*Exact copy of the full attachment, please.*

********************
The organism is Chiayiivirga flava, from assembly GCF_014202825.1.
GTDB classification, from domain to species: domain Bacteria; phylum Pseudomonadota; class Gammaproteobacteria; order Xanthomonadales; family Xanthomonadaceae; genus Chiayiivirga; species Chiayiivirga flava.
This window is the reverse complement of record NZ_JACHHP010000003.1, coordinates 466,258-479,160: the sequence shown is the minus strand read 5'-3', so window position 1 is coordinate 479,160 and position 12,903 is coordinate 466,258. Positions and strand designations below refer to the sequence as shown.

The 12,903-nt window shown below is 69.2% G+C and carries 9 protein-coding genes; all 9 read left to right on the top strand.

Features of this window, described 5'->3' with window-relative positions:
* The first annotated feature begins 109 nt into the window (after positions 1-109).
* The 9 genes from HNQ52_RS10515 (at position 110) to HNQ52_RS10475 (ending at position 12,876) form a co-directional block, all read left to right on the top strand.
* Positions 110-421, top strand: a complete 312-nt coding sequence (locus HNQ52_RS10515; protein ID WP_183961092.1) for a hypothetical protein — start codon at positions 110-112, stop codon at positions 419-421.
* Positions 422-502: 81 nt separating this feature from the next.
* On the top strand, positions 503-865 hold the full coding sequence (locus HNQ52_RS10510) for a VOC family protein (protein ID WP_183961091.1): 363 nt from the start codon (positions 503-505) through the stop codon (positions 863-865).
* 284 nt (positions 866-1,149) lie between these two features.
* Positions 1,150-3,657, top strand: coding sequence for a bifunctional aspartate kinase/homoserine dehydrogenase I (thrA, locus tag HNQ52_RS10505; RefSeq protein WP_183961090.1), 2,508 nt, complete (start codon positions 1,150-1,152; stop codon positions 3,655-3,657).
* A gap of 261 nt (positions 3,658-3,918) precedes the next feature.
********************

The organism is Chiayiivirga flava, from assembly GCF_014202825.1.
GTDB classification, from domain to species: domain Bacteria; phylum Pseudomonadota; class Gammaproteobacteria; order Xanthomonadales; family Xanthomonadaceae; genus Chiayiivirga; species Chiayiivirga flava.
This window is the reverse complement of record NZ_JACHHP010000003.1, coordinates 466,258-479,160: the sequence shown is the minus strand read 5'-3', so window position 1 is coordinate 479,160 and position 12,903 is coordinate 466,258. Positions and strand designations below refer to the sequence as shown.

The 12,903-nt window shown below is 69.2% G+C and carries 9 protein-coding genes; all 9 read left to right on the top strand.

Features of this window, described 5'->3' with window-relative positions:
* The first annotated feature begins 109 nt into the window (after positions 1-109).
* The 9 genes from HNQ52_RS10515 (at position 110) to HNQ52_RS10475 (ending at position 12,876) form a co-directional block, all read left to right on the top strand.
* Positions 110-421, top strand: a complete 312-nt coding sequence (locus HNQ52_RS10515; protein ID WP_183961092.1) for a hypothetical protein — start codon at positions 110-112, stop codon at positions 419-421.
* Positions 422-502: 81 nt separating this feature from the next.
* On the top strand, positions 503-865 hold the full coding sequence (locus HNQ52_RS10510) for a VOC family protein (protein ID WP_183961091.1): 363 nt from the start codon (positions 503-505) through the stop codon (positions 863-865).
* 284 nt (positions 866-1,149) lie between these two features.
* Positions 1,150-3,657, top strand: coding sequence for a bifunctional aspartate kinase/homoserine dehydrogenase I (thrA, locus tag HNQ52_RS10505; RefSeq protein WP_183961090.1), 2,508 nt, complete (start codon positions 1,150-1,152; stop codon positions 3,655-3,657).
* A gap of 261 nt (positions 3,658-3,918) precedes the next feature.